20 likes | 393 Views
An Emergency Department Patients’ Perception of Safety Paul R. Clark RN, MSN, MA The University of Texas Health Science Center at San Antonio - School of Nursing ABSTRACT Model RESULTS MATERIAL and METHODS
E N D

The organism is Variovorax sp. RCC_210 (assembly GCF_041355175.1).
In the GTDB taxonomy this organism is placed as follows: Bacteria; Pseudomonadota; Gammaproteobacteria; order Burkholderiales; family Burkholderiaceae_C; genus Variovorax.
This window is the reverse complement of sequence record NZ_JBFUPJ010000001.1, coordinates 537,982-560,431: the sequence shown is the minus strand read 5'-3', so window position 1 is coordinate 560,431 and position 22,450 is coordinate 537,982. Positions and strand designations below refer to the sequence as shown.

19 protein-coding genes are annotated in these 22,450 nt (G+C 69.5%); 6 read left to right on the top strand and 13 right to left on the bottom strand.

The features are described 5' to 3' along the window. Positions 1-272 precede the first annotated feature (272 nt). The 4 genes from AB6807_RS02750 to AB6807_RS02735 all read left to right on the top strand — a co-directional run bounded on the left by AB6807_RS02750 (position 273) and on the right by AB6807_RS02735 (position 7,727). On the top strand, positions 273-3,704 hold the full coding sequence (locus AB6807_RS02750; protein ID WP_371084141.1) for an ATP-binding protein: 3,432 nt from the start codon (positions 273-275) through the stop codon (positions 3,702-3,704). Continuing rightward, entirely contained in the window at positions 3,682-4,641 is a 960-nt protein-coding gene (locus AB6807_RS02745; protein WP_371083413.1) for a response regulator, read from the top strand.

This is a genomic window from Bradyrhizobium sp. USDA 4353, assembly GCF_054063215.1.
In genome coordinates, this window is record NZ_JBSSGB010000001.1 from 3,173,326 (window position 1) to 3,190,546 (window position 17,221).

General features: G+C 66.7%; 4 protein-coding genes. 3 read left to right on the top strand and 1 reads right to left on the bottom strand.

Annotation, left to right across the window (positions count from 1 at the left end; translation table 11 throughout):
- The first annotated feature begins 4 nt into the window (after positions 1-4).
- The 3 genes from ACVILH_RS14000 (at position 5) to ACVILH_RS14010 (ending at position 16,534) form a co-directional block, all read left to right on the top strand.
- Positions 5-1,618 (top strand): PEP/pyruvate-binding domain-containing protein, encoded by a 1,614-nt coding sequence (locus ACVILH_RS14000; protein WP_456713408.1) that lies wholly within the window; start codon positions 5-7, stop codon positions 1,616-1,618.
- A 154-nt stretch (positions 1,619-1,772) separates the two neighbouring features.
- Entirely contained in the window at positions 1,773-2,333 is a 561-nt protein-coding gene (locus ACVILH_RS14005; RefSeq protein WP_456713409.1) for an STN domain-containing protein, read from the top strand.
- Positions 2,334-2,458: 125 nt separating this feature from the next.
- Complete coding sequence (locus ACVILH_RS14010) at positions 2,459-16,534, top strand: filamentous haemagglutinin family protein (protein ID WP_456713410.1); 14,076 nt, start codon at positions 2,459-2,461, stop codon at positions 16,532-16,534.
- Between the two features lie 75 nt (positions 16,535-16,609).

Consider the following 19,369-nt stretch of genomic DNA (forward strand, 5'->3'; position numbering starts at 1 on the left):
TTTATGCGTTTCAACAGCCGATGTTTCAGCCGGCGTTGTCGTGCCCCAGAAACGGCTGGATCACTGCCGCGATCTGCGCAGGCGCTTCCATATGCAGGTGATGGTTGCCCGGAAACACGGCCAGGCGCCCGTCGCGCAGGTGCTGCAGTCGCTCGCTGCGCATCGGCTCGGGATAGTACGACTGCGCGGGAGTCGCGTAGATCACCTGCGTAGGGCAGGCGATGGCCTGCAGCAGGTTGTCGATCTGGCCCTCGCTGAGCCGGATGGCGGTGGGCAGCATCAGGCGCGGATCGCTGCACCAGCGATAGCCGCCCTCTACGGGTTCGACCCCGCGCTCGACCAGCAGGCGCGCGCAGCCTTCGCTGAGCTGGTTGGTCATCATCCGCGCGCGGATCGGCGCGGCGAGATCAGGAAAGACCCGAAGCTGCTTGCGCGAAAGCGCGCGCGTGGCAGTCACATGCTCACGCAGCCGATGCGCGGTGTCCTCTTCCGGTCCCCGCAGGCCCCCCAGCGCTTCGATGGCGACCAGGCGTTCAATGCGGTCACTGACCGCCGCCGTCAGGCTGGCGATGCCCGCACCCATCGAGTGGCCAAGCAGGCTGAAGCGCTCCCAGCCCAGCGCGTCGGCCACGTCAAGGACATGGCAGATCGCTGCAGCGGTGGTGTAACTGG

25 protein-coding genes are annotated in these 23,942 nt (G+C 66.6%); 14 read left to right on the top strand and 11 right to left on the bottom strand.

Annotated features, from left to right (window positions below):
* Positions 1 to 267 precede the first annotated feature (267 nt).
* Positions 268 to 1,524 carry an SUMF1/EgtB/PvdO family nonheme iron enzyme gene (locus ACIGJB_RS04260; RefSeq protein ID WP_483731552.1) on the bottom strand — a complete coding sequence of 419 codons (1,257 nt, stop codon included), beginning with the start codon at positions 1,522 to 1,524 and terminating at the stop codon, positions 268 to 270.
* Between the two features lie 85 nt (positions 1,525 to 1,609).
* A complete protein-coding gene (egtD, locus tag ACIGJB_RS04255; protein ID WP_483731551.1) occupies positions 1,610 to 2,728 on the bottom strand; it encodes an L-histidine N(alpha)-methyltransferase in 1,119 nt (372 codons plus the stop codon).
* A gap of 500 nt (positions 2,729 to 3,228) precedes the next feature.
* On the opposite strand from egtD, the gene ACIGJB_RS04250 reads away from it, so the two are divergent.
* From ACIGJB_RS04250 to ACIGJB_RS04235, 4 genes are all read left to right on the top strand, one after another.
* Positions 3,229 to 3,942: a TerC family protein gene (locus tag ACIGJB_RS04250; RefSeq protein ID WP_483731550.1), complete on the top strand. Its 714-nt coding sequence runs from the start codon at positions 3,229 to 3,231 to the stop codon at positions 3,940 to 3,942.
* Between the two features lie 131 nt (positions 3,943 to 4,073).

An Emergency Department Patients’ Perception of Safety Paul R. Clark RN, MSN, MA The University of Texas Health Science Center at San Antonio - School of Nursing ABSTRACT Model RESULTS MATERIAL and METHODS Fourteen Emergency Department patients (eight females, six males, five whites, six Hispanics, and three African Americans aged 22 to 86) were interviewed over a 4 month period within 30 days of their visit. Interviews ceased when data saturation was reached and no new data was forthcoming. Three main themes emerged with several subthemes under each primary theme: 1) Accurate Caring: Diagnostic Precision: care bringing about an accurate and timely diagnosis Efficiency: time efficient, organized, prioritized, and attentive care provision 2) Protective Caring Comfort Measures: care affecting body or psyche Proficient Caring: adept care providing patient with confidence in staff professional practice skills Anticipatory Caring: care preventing potentially harmful outcomes of treatments, medicines, or other care Collaborative Caring: care which is the result of several staff working together Assuring Security: attention to the patient care environment preventing patient injury or compromise of confidentiality 3) Communicative Caring Responsive Listening: Listening / hearing the communicated message from the patient and following up w/ resources (person, specific request, etc.) Empathy: Carrying out practice related activities while acknowledging the patients’ feelings and concerns and adapting / changing practice activities as a result There is a real and significant problem in the United States healthcare system of providing safe, efficient care to patients which is free from preventable health care errors. Patients are not empowered to take an active role in their care by being asked how they, from their role and view as patient, perceive safety. This study researches the patient’s outsider perspective of healthcare safety using ethnographic methodology, which may generate data pertinent to the development of safer health care processes. Patient safety involves all healthcare system components, not just a single person, machine, or process1. However, research studies point to a glaring lack of patient safety: ● In one study 3.7% of 30,000 patients had been harmed by preventable healthcare errors2. ● Poor or insufficient communication contributes to patient errors and poor patient outcomes3,4,5. ● From the patient’s perspective, US healthcare providers perform poorly on domains such as patient safety, patient centeredness, timeliness, efficiency, effectiveness, and equity6. Probably one of the most significant ways to prevent harm and poor outcomes is through active patient care involvement7,8,9,10,2,11, including patient perception of care. Patient care perception is under considered, leaving a knowledge gap that is more canyon than crack12,13,8,9,10,14,3,4. The patients’ perspective is important because: ● Patients are outsiders to the healthcare cultural system with a unique perspective (little if any professional healthcare training) ● As outsiders, patients can discern safety gaps that providers within the healthcare system may miss9. This patient perspective investigation goes beyond the surveys, summaries, studies, and analyses of the health care system (indeed the healthcare culture) getting at the heart of unmined safety data with the potential to uncover a significant source of information for error reduction and safety improvement. Research questions include: 1) what do patients perceive as safe and unsafe aspects of their care; 2) what experiences of unsafe care do patients have; 3) how has staff addressed/not addressed these experiences; 4) what are safe actions and their characteristics in the ED? CONCLUSIONS REFERENCES This study has uncovered many patient perspectives of safe healthcare practices: explaining treatment and medication issues in plain language, care that is perceived as proficient, provided quickly, and which meets patient needs; care that anticipates problems and patient physiological needs; and care that meets the human (social, psychological-emotional, and comfort) needs of the patient. Patients also revealed perspectives of unsafe care: patient needs not being heard or responded to; treatment rationale not communicated; and, concerns regarding cleanliness or pain management not taken seriously. Staff who are overburdened or who don’t share patients’ concerns can be (either virtually or in reality) considered unsafe care providers by patients (who do raise valid concerns). Implications 1. Reinforce good practices and behaviors noted by patients. 2. Make patient concerns staff concerns regardless of staff insider knowledge that a patient concern may not have the seriousness the patient perceives the concern to have. 3. Address staff burnout (because of understaffing, burden with high acuity patients, or long term care exhaustion) which may prevent staff from giving patient concerns due consideration. INTRODUCTION What do patients perceive as safe and unsafe aspects of their care: ● separating out symptoms of a medical nature from medication and treatment side effects; ● comfort measures like pillows & blankets, food & drink, family presence, etc. and actions (arranging for a cab ride home, “friendly, sweet, caring, nice behavior”) – SAFE ● reducing/eliminating embarrassment or concern – SAFE ● anticipating allergies to contrast media & severe pain upon IV catheter insertion – SAFE ● teamwork and staff with multiple roles working together to coordinate care on the same patient - SAFE ● explanation to the patient of step-by-step treatment protocols or rationale for treatment, discharge instructions, treatment results, or medication information (rationale for administration, side effects, etc.) - SAFE ● verbalizing to the patient in plain language / laymen’s terms understood by the patient putting them at ease – SAFE ● staff introducing self and role to patient – SAFE ● Not taking patient complaints seriously or not acknowledging the seriousness of a patient complaint – UNSAFE ● Staff failure to understand course of treatment is not understood by the patient - UNSAFE ● Lack of communication to patients regarding treatment delays, progress of care, or delays in response to call lights/patient requests - UNSAFE What experiences of UNSAFE care do patients have: “So you know, I tried to explain that to him, and he was like, ‘But, that’s not what I’m asking you. I’m asking you this.’’ [raises voice, uses sharper tone]. So I was like if you would just listen to what I’m saying, you might have been able to diagnose me better. Instead he said, ‘Well, I’m going to order a PAP smear on you.’ He ordered a PAP smear and started pushing around at things, and I was really uncomfortable. And I felt like he was in the wrong area, you know, to even be looking at because it was more gastrointestinal than a problem with my female anatomy.” (UNSAFE – Diagnostic Precision) INTERVIEWER: Did you ask for something for pain or did they just offer, or how did that work? Patient: “They just kind of gave it to me. And see, the thing was it wasn’t like a pain like that. I was bloated, so them giving me pain medicine didn’t help. [Laughs] You know? . . . But I felt like at that point my stomach was going to explode. But he could have at least diagnosed me and said ‘Hey, you’re lactose intolerant,’ or you know, ‘This is what it is.” But he didn’t even listen to what I was describing in order for him to do that.” (UNSAFE Comf. Meas.) “She gets the needle, and she does some rummaging, and it’s not working. So she takes her gloves off, and the needle out. I don't remember seeing where they were put until later when my mom came in, and there was blood and the needle that she was using on the floor. And also, the tourniquet was on the floor, which was particularly disturbing to me because I don’t remember seeing her leave with the needle, but how do I know that was the needle she was using on me, and I was barefoot. So it was just really gross. And then I was thinking, ‘Oh my God! I’m barefoot, and I’ve been off and on standing up for one reason or another on this floor. And who knows what’s on the floor.’ I know you can’t walk on the floor and get something, but it’s just icky. But the idea of stepping on the needle was really important to me.” (UNSAFE – Assuring Security) What are SAFE actions and their characteristics in the ED: INTERVIEWER: With the family in the room, how did that make you feel having your family around you? “Fine. It makes you feel good. It makes you feel real good, feel safe. And I really do feel safe with the other operations I had. All the nurses were very, very nice to let my family come in. And periodically my grandson came with his wife, and my other grandson came with his wife. Periodically they came, and the nurses were very, very nice. They came in to see what was going on, you know.”(SAFE – Comfort Measures) “. . . and in a little bit I knew I was going to have to go to the bathroom. So then I called, and the little girl, the uh, female nurse, took me. And she showed me where this thing was when I got through, and she would knock at the door. And she held my arm all the way to the bathroom and all the way back. And then I have to do it another time because I’m drinking so much water. . .” (SAFE – Assuring Security) “Oh, he came in and stood up, and he talked to you. You know, he didn’t come in and say, ‘Dah dah dah,’ you know how they do. They talked to you. He talked to me very, very nice. And then he went out, he said, ‘I want to take an x-ray.’ So when I went and took the x-ray, came back, and he explained everything to me. He said, ‘You don’t have, very little arthritis,” but he said, ‘There is something there that you need to go have an MRI.’ So he said, ‘They can tell more when they have an MRI.” (SAFE – Caring Communication) ● Qualitative, focused ethnographic study of ED patients’ descriptions and perceptions of their ED visit experience ● Content analysis used to discover pertinent themes ● NVivo 8 (QSR International, 2009) used in interview analysis ● Themes found in two or more participants became data ● Novel data was generated from patient interviews by: ● limiting the study to one area (ED) ● utilizing purposive sampling ● collecting data until no new themes or information from additional participants were found (data saturation) ● utilizing Spradley’s ethnographic interactive question guide during the interview ● member checking (strengthens data trustworthiness / reliability) ● Limitations included interviewing patients from one department (ED) of one hospital system in one US geographical area. • National Patient Safety Foundation. (2000). Agenda for research and development in patient safety. Washington DC: National Patient Safety Foundation. Retrieved from http://www.npsf.org/pdf/r/researchagenda.pdf • Leape, L., Brennan, T., Laird, N., Lawthers, A., & Localio, A. (1991). The nature of adverse events in hospitalized patients. results of the Harvard medical practice study II. New England Journal of Medicine, 324(6), 377-84. • Vincent, C., & Coulter, A. (2002). Patient safety: What about the patient? Quality and Safety in Health Care, 11(1), 76-80. • Wolosin, R. J., Vercler, L., & Matthews, J. L. (2005). How safe do patients feel? Patient Safety and Quality Healthcare, November - December, 40-45. • Wolosin, R. J., Vercler, L., & Matthews, J. L. (2006). Am I safe here? improving patients' perceptions of safety in hospitals. Journal of Nursing Care Quality, 21(1), 30-40. • Davis, K., Schoen, C., Schoenbaum, S., Audet, A., Doty, M., & Tenny, K. (2004). Mirror, mirror on the wall: Looking at the quality of American health care through the patient's lens The Commonwealth Fund. Retrieved from http://www.commonwealthfund.org/usr_doc/davis_mirrormirror_683.pdf?section=4039 • Gandhi, T., Graydon-Baker, E., Nally Barnes, J., Neppl, C., Stapinski, C., & Silverman, J. (2003). Creating an integrated patient safety team. Joint Commission Journal on Quality and Safety, 29(8), 383-90. • Gibson, R. (2007). The role of the patient in improving patient safety. Morbidity & Mortality Rounds on the Web, March Retrieved from http://webmm.ahrq.gov/printviewperspective.aspx?perspectiveID=38 • Hatlie, M. (2004). Consumers and the patient safety movement: Past and future, here and there. Patient Safety and Quality Healthcare, October - December, 6-10. • Most ED patients feel safe, but many fear errors. (2005). ED Management, 17(3), 33-34. • The Joint Commission. (2008). Accreditation program: Hospital national patient safety goals No. Pre-Publication Version) Joint Commission on Accreditation of Healthcare Organizations. Retrieved from http://www.jointcommission.org/NR/rdonlyres/31666E86-E7F4-423E-9BE8-F05BD1CB0AA8/0/HAP_NPSG.pdf • Brennan, P., & Safran, C. (2004). Patient safety: Remember who it’s really for. International Journal of Medical Informatics, 73(7), 547-550. • Burroughs, T., Waterman, A., Gallagher, T., Waterman, B., Adams, D., & Jeffe, D. (2005). Patient concerns about medical errors in emergency departments. Academic Emergency Medicine, 12(1), 57-64. • Press Ganey Associates Inc. (2007). Hospital pulse report: Patient perspectives on American health care. South Bend, IN: Press Ganey Associates, Inc.